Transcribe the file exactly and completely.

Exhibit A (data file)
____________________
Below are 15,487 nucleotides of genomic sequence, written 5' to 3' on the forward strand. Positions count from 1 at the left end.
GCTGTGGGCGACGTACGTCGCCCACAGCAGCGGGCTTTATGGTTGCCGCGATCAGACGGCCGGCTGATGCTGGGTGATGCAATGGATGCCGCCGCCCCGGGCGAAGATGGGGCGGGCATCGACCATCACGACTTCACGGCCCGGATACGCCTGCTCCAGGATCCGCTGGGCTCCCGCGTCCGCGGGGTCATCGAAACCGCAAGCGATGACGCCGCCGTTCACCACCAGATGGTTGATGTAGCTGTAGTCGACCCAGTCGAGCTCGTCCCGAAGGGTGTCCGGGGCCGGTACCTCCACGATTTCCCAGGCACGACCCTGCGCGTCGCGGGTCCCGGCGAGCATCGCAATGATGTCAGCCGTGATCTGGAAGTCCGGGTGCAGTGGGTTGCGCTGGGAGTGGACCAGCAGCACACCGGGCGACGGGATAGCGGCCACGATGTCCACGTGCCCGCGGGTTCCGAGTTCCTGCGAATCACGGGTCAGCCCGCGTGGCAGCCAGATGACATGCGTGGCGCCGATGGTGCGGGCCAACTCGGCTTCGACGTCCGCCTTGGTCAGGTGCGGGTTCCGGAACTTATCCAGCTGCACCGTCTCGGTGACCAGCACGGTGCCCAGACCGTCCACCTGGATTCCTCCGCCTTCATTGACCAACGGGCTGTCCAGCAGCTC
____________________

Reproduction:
Below are 15,487 nucleotides of genomic sequence, written 5' to 3' on the forward strand. Positions count from 1 at the left end.
GCTGTGGGCGACGTACGTCGCCCACAGCAGCGGGCTTTATGGTTGCCGCGATCAGACGGCCGGCTGATGCTGGGTGATGCAATGGATGCCGCCGCCCCGGGCGAAGATGGGGCGGGCATCGACCATCACGACTTCACGGCCCGGATACGCCTGCTCCAGGATCCGCTGGGCTCCCGCGTCCGCGGGGTCATCGAAACCGCAAGCGATGACGCCGCCGTTCACCACCAGATGGTTGATGTAGCTGTAGTCGACCCAGTCGAGCTCGTCCCGAAGGGTGTCCGGGGCCGGTACCTCCACGATTTCCCAGGCACGACCCTGCGCGTCGCGGGTCCCGGCGAGCATCGCAATGATGTCAGCCGTGATCTGGAAGTCCGGGTGCAGTGGGTTGCGCTGGGAGTGGACCAGCAGCACACCGGGCGACGGGATAGCGGCCACGATGTCCACGTGCCCGCGGGTTCCGAGTTCCTGCGAATCACGGGTCAGCCCGCGTGGCAGCCAGATGACATGCGTGGCGCCGATGGTGCGGGCCAACTCGGCTTCGACGTCCGCCTTGGTCAGGTGCGGGTTCCGGAACTTATCCAGCTGCACCGTCTCGGTGACCAGCACGGTGCCCAGACCGTCCACCTGGATTCCTCCGCCTTCATTGACCAACGGGCTGTCCAGCAGCTC